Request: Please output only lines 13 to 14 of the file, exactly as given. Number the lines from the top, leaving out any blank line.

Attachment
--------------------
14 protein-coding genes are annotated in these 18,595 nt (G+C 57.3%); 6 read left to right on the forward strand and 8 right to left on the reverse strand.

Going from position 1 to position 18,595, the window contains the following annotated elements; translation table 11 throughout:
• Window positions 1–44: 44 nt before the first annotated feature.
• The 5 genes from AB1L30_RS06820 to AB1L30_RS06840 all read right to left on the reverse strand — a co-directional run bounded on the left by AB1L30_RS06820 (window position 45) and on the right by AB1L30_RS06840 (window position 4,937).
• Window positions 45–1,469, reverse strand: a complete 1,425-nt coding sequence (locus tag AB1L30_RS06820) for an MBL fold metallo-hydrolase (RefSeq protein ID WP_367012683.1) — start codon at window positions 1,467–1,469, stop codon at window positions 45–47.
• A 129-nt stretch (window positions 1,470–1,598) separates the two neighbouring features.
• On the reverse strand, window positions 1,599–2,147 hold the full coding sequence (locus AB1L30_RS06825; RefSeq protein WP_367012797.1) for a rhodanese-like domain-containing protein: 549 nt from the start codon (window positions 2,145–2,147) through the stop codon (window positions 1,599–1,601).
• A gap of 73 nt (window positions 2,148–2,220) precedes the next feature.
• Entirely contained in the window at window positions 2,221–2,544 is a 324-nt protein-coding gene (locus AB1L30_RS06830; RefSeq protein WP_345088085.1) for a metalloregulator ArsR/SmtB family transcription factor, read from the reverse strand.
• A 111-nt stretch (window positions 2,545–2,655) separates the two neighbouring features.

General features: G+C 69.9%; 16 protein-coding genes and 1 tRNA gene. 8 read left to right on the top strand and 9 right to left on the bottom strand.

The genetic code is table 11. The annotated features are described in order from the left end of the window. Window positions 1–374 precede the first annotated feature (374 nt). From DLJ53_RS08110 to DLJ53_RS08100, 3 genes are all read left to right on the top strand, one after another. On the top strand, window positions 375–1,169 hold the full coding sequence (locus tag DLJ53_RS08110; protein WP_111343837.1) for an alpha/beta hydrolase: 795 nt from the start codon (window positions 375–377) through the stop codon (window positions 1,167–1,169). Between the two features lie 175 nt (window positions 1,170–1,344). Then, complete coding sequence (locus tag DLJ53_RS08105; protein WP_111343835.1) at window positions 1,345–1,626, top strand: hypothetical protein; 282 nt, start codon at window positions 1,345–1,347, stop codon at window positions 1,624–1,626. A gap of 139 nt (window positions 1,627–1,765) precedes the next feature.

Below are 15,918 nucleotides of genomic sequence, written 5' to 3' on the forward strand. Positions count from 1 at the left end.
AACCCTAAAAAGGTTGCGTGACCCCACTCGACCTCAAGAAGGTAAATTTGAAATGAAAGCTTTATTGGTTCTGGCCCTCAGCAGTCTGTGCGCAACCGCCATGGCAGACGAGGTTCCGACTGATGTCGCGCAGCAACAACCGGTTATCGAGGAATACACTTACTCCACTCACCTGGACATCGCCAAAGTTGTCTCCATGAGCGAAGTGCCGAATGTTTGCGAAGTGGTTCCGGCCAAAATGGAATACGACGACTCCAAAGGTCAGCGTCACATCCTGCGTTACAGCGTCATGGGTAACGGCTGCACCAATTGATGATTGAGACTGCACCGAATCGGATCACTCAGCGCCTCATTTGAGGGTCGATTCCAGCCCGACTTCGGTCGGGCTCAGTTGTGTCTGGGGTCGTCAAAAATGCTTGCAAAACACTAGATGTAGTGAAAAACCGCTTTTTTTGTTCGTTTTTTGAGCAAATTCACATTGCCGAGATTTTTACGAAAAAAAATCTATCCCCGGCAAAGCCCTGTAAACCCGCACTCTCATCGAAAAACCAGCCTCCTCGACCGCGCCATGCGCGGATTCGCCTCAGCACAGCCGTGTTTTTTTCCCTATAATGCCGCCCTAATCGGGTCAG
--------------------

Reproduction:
Below are 15,918 nucleotides of genomic sequence, written 5' to 3' on the forward strand. Positions count from 1 at the left end.
AACCCTAAAAAGGTTGCGTGACCCCACTCGACCTCAAGAAGGTAAATTTGAAATGAAAGCTTTATTGGTTCTGGCCCTCAGCAGTCTGTGCGCAACCGCCATGGCAGACGAGGTTCCGACTGATGTCGCGCAGCAACAACCGGTTATCGAGGAATACACTTACTCCACTCACCTGGACATCGCCAAAGTTGTCTCCATGAGCGAAGTGCCGAATGTTTGCGAAGTGGTTCCGGCCAAAATGGAATACGACGACTCCAAAGGTCAGCGTCACATCCTGCGTTACAGCGTCATGGGTAACGGCTGCACCAATTGATGATTGAGACTGCACCGAATCGGATCACTCAGCGCCTCATTTGAGGGTCGATTCCAGCCCGACTTCGGTCGGGCTCAGTTGTGTCTGGGGTCGTCAAAAATGCTTGCAAAACACTAGATGTAGTGAAAAACCGCTTTTTTTGTTCGTTTTTTGAGCAAATTCACATTGCCGAGATTTTTACGAAAAAAAATCTATCCCCGGCAAAGCCCTGTAAACCCGCACTCTCATCGAAAAACCAGCCTCCTCGACCGCGCCATGCGCGGATTCGCCTCAGCACAGCCGTGTTTTTTTCCCTATAATGCCGCCCTAATCGGGTCAG